Inked Logo

Penguin Books India has recently launched a website targeting young adults between 13 – 21 years of age called Inked which also has an offline imprint division.

The company claims to have over 20,000 registered young adults on Inked website, although we didn’t find any registration process on the site at the time of writing this article, so we are not quite sure on what company means by registered users.

Just a blog targeting Young Adults?

Penguin Book claims that Inked is a creative platform for young adults and focuses on books and writing for young adults as well as topics like music and art.

However, at the time of writing this article, we noticed that the website is just a simple blog which features blog posts across various topics like music festivals, iPhone apps, inspirational ideas, among others. It also features works from various youngsters on the site and also allows them to submit their work for showcase on their website.

Inked-by-Penguin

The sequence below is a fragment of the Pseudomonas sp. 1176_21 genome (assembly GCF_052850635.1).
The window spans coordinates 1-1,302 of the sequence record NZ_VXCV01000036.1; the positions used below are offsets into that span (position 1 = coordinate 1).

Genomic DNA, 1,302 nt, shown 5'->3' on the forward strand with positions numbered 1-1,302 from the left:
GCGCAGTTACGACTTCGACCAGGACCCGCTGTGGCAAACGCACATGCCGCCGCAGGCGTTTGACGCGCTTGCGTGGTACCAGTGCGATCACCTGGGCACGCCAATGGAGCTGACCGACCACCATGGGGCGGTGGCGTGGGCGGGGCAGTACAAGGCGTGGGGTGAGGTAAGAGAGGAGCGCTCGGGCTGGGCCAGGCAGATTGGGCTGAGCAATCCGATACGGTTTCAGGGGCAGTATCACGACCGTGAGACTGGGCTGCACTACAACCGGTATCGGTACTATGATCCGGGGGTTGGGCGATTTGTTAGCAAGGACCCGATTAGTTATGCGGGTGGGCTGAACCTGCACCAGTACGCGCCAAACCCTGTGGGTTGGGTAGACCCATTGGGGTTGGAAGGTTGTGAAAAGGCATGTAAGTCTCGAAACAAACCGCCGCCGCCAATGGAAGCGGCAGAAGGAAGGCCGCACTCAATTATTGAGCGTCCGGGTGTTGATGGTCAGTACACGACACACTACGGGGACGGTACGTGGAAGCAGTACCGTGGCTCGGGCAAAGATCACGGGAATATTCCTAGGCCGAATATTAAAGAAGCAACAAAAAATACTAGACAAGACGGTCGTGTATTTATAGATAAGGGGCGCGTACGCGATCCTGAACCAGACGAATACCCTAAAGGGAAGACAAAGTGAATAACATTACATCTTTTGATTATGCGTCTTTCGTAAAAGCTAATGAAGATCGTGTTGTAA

What could Penguin Books do with Inked?

This initiative appears to be an attempt by Penguin to tap into younger audience who are tech savvy. While their idea is worth appreciating, we believe their approach could’ve been significantly improved. Firstly, its just a simple blog which is publishing articles across various topics, rather than being a platform for creativity as they claim. While they do offer the option for youngsters to submit their work, there is currently no room for interaction which can make it a creative platform.

At the least, Penguin Books could probably add a forum type of feature that enables youngsters to engage with other youngsters with similar interests. The website would also become more interesting to youngsters if they introduce collaboration features, which allows youngsters across various regions to collaborate on a work which can then be showcased on the Inked website and also can possible be published offline as a book.

On the social media integration as well, there is so much more that can be done with its extensive repository of youth related books. For instance, Pottermore by J.K.Rowling & Sony is a good example of a similar kind of engagement with young readers who seem to come back to the website even after the Harry Potter series is over. Besides unpublished stories, Pottermore also offered games, tasks, and activities around the Harry Potter books.

Gamification done with enough thought could be something that could keep the interest of youngsters and make them come back on a daily basis, however we don’t currently see enough incentives for them to keep coming back to the website.